All the way back in 2013 (has it really been that long?), Steve Kondik and many other CyanogenMod contributors founded Cyanogen Inc. The company had two goals, to maintain the existing community-created CyanogenMod ROM, and to develop 'Cyanogen OS' for other manufacturers' devices. That business model could certainly have worked, but it didn't take long for the company to make costly mistakes. Read More
British smartphone maker Wileyfox has been using Cyanogen OS since it launched its first phone a few years ago. Thus, the demise of Cyanogen Inc. is a big problem for the company. A report making the rounds on the internet claims that Wileyfox has upped its game by hiring former Cyanogen employees as in-house devs, including former Director of System Engineering Ricardo Cerqueira. This claim is based on some very weak evidence, so we've reached out to get the real story. Read More
With the breakup and shut down of Cyanogen Inc, CyanogenMod — Android's most popular ROM — is also being discontinued. Of course, the advantage of an open source project is that it never really dies, and so Lineage OS is picking up where CyanogenMod left off (hence the lineage, get it?). The new OS is just a few weeks old, so many things are still falling into place. After having received a definitive name, Lineage OS is now getting an official new logo as well.
Steve Kondik has left a statement about the rather troubling news coming out of Cyanogen Inc. this week on the [private] official CyanogenMod developer Google+ community, and things aren't looking pretty. While Kondik doesn't say outright that he's leaving "the Inc," it's pretty strongly implied that he wants nothing to do with the company anymore. The problem is that while Kondik wants out and to move on with the CyanogenMod project, there could be significant legal hurdles in fully detangling the open source community project from the for-profit venture. Read More
According to sources both in and outside the company, Cyanogen Inc. is effectively ceasing to exist as it has for much of its short lifetime as of today, with a renewed round of layoffs and an internal announcement at the company that its Seattle headquarters will close by the end of the year, AKA within around a month. This should not be surprising to anyone at this point.
Our sources also claim that the future of the company's cofounder, Steve Kondik, is up in the air. Kondik was removed from the company's board, allegedly, as part of a managerial shakeup last month that also saw CEO Kirt McMaster cede his position to newcomer Lior Tal. Read More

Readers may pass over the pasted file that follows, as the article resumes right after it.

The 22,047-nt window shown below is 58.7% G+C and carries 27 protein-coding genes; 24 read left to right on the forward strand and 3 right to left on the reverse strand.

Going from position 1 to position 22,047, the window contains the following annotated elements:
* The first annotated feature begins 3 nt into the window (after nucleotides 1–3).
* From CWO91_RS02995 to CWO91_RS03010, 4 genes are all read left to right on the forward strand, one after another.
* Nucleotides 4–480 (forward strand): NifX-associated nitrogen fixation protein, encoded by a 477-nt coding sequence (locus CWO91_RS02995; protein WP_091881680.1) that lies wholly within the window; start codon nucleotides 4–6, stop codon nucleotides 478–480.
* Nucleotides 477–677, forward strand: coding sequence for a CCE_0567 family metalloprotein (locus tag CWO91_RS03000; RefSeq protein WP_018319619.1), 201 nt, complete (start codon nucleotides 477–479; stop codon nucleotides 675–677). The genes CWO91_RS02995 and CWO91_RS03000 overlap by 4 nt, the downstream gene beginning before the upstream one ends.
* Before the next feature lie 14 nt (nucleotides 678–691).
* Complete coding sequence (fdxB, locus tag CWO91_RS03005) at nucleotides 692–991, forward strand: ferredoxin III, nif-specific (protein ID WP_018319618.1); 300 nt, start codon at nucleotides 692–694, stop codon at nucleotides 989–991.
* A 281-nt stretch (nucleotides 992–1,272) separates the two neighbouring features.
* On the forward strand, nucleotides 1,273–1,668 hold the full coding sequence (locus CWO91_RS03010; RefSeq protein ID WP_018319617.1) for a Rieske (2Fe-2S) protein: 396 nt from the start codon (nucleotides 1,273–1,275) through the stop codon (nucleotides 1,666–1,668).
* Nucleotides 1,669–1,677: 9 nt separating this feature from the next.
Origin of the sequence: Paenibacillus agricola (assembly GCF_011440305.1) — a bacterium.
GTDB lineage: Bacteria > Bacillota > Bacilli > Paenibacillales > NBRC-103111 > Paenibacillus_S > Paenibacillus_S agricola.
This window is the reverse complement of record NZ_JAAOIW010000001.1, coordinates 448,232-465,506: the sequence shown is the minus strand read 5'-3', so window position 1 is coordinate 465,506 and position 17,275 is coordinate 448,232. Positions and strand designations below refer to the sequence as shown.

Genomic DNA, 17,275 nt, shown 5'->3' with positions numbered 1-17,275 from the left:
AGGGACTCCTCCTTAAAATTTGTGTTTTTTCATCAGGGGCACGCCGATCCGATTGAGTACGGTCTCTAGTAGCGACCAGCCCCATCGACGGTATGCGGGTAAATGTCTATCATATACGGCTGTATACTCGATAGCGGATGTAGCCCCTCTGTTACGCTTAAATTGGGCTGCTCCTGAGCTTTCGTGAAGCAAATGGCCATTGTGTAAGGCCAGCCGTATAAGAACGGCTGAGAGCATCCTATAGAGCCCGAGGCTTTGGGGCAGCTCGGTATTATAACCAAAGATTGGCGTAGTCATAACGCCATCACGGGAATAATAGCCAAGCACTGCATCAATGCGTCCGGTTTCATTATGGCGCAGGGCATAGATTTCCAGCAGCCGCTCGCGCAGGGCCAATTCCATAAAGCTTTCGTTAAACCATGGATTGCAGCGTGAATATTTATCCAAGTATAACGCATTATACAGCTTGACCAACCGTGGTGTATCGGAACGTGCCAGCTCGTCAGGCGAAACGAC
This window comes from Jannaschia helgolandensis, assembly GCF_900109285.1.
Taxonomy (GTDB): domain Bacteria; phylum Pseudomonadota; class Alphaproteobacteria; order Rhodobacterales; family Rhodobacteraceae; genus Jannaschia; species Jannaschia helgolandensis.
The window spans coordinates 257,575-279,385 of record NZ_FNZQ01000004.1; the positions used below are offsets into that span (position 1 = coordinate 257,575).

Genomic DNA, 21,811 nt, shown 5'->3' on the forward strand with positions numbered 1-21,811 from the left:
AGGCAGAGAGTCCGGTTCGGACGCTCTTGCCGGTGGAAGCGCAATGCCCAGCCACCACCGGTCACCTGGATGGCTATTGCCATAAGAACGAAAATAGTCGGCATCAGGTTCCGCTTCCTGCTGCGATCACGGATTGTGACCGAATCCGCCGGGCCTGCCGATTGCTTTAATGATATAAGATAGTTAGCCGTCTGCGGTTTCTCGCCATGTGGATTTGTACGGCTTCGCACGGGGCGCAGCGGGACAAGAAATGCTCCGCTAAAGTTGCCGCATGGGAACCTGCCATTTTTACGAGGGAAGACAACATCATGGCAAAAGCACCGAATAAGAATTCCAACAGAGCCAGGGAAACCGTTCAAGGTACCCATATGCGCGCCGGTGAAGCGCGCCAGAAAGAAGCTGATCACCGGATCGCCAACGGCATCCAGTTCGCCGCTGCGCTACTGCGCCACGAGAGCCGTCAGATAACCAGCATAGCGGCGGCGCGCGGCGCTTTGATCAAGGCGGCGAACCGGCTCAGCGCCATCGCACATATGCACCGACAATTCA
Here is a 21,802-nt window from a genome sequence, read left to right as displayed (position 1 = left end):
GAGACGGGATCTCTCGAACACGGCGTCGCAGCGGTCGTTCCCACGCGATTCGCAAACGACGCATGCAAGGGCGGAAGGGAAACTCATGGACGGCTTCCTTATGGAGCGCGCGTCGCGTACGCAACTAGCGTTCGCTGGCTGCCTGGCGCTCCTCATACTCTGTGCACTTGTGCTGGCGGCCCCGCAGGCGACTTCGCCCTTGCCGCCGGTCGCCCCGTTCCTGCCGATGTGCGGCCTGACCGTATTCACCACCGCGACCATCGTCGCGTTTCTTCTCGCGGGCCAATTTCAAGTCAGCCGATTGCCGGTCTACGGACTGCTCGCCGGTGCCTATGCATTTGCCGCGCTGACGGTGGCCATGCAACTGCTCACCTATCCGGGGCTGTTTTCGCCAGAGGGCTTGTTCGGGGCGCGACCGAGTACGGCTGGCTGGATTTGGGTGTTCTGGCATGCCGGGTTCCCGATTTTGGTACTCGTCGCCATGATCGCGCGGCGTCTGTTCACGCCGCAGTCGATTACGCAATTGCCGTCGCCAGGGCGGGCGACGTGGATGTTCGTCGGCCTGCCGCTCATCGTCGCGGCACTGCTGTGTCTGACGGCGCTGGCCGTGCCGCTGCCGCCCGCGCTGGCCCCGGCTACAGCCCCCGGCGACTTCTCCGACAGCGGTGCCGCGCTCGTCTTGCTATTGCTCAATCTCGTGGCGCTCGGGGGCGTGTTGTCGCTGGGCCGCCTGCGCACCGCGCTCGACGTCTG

Kirt McMaster, the controversial CEO of Cyanogen Inc., will be stepping down from his role, we've learned. An announcement could come as soon as tomorrow as part of a larger news release regarding the company's new structure and direction. McMaster changed his title on LinkedIn recently to reflect the change. It is unclear what role this would actually give McMaster at the company, or who would replace him as CEO. Read More
Cyanogen Inc. recently experienced a round of layoffs as the company struggled to make its customized build of Android into a viable business. Through all the turmoil, Cyanogen Inc. CEO Kirt McMaster has contended that CyanogenMod (the non-commercial side) has tens of millions of users. Now, some are expressing doubt as to the accuracy of such figures. For a company fueled by venture money, that could be a problem. Read More
CyanogenMod founder and Cyanogen Inc. cofounder Steve Kondik has published a blog post on the official CyanogenMod blog today. That is the blog associated with the community project, not Cyanogen Inc. Kondik's post appears to serve dual purposes: to ensure the community that CyanogenMod isn't going anywhere (and no one suggested it was), and that the company's alleged "pivot to apps" isn't happening.
After Friday's layoffs, the post makes sense. There's no reason to believe that the reduction of staff at Cyanogen Inc responsible for the maintenance of the open source CyanogenMod project means the community-driven effort is in danger. Read More
We're hearing from multiple sources that Cyanogen Inc. is in the midst of laying off a significant portion of its workforce around the world today. The layoffs most heavily impact the open source arm of the Android ROM-gone-startup, which may be eliminated entirely (not CyanogenMod itself, just the people at Cyanogen Inc. who work on the open source side).
Accounts indicate that employees were called into meetings, sometimes in groups, and told they were being let go. Read More